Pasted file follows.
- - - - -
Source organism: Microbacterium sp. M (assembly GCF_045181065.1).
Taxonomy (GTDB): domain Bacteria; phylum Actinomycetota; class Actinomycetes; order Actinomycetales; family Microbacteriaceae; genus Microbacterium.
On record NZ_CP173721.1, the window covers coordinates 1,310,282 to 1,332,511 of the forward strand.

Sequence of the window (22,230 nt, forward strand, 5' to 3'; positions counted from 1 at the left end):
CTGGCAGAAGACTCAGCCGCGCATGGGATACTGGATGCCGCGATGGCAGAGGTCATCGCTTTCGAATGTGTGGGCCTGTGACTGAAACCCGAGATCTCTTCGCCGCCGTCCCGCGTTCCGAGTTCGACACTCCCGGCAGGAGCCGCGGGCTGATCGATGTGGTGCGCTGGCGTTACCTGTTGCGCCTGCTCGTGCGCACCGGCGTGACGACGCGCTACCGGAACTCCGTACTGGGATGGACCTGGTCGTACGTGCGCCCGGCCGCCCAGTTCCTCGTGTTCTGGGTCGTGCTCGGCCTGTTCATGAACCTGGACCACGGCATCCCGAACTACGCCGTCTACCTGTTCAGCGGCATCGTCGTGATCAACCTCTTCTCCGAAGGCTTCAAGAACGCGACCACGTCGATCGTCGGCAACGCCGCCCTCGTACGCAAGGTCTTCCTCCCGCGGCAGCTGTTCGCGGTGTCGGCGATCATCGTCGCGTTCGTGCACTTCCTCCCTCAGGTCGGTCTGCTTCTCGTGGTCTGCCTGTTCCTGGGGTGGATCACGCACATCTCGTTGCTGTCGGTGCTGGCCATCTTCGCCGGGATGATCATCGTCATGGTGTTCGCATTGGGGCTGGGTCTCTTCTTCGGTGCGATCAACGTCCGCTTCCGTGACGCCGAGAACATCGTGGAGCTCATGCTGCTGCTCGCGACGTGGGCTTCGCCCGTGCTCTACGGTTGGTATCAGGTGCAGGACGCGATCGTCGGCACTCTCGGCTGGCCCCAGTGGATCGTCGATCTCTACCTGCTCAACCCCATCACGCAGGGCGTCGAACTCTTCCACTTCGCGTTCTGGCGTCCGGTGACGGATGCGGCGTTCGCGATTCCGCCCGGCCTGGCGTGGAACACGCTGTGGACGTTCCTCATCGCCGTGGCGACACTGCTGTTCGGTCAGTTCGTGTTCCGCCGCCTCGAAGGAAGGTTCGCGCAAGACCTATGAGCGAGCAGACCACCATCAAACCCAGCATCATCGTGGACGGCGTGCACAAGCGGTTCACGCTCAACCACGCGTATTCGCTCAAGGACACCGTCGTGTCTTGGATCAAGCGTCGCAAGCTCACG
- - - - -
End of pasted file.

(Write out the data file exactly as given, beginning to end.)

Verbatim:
Source organism: Microbacterium sp. M (assembly GCF_045181065.1).
Taxonomy (GTDB): domain Bacteria; phylum Actinomycetota; class Actinomycetes; order Actinomycetales; family Microbacteriaceae; genus Microbacterium.
On record NZ_CP173721.1, the window covers coordinates 1,310,282 to 1,332,511 of the forward strand.

Sequence of the window (22,230 nt, forward strand, 5' to 3'; positions counted from 1 at the left end):
CTGGCAGAAGACTCAGCCGCGCATGGGATACTGGATGCCGCGATGGCAGAGGTCATCGCTTTCGAATGTGTGGGCCTGTGACTGAAACCCGAGATCTCTTCGCCGCCGTCCCGCGTTCCGAGTTCGACACTCCCGGCAGGAGCCGCGGGCTGATCGATGTGGTGCGCTGGCGTTACCTGTTGCGCCTGCTCGTGCGCACCGGCGTGACGACGCGCTACCGGAACTCCGTACTGGGATGGACCTGGTCGTACGTGCGCCCGGCCGCCCAGTTCCTCGTGTTCTGGGTCGTGCTCGGCCTGTTCATGAACCTGGACCACGGCATCCCGAACTACGCCGTCTACCTGTTCAGCGGCATCGTCGTGATCAACCTCTTCTCCGAAGGCTTCAAGAACGCGACCACGTCGATCGTCGGCAACGCCGCCCTCGTACGCAAGGTCTTCCTCCCGCGGCAGCTGTTCGCGGTGTCGGCGATCATCGTCGCGTTCGTGCACTTCCTCCCTCAGGTCGGTCTGCTTCTCGTGGTCTGCCTGTTCCTGGGGTGGATCACGCACATCTCGTTGCTGTCGGTGCTGGCCATCTTCGCCGGGATGATCATCGTCATGGTGTTCGCATTGGGGCTGGGTCTCTTCTTCGGTGCGATCAACGTCCGCTTCCGTGACGCCGAGAACATCGTGGAGCTCATGCTGCTGCTCGCGACGTGGGCTTCGCCCGTGCTCTACGGTTGGTATCAGGTGCAGGACGCGATCGTCGGCACTCTCGGCTGGCCCCAGTGGATCGTCGATCTCTACCTGCTCAACCCCATCACGCAGGGCGTCGAACTCTTCCACTTCGCGTTCTGGCGTCCGGTGACGGATGCGGCGTTCGCGATTCCGCCCGGCCTGGCGTGGAACACGCTGTGGACGTTCCTCATCGCCGTGGCGACACTGCTGTTCGGTCAGTTCGTGTTCCGCCGCCTCGAAGGAAGGTTCGCGCAAGACCTATGAGCGAGCAGACCACCATCAAACCCAGCATCATCGTGGACGGCGTGCACAAGCGGTTCACGCTCAACCACGCGTATTCGCTCAAGGACACCGTCGTGTCTTGGATCAAGCGTCGCAAGCTCACG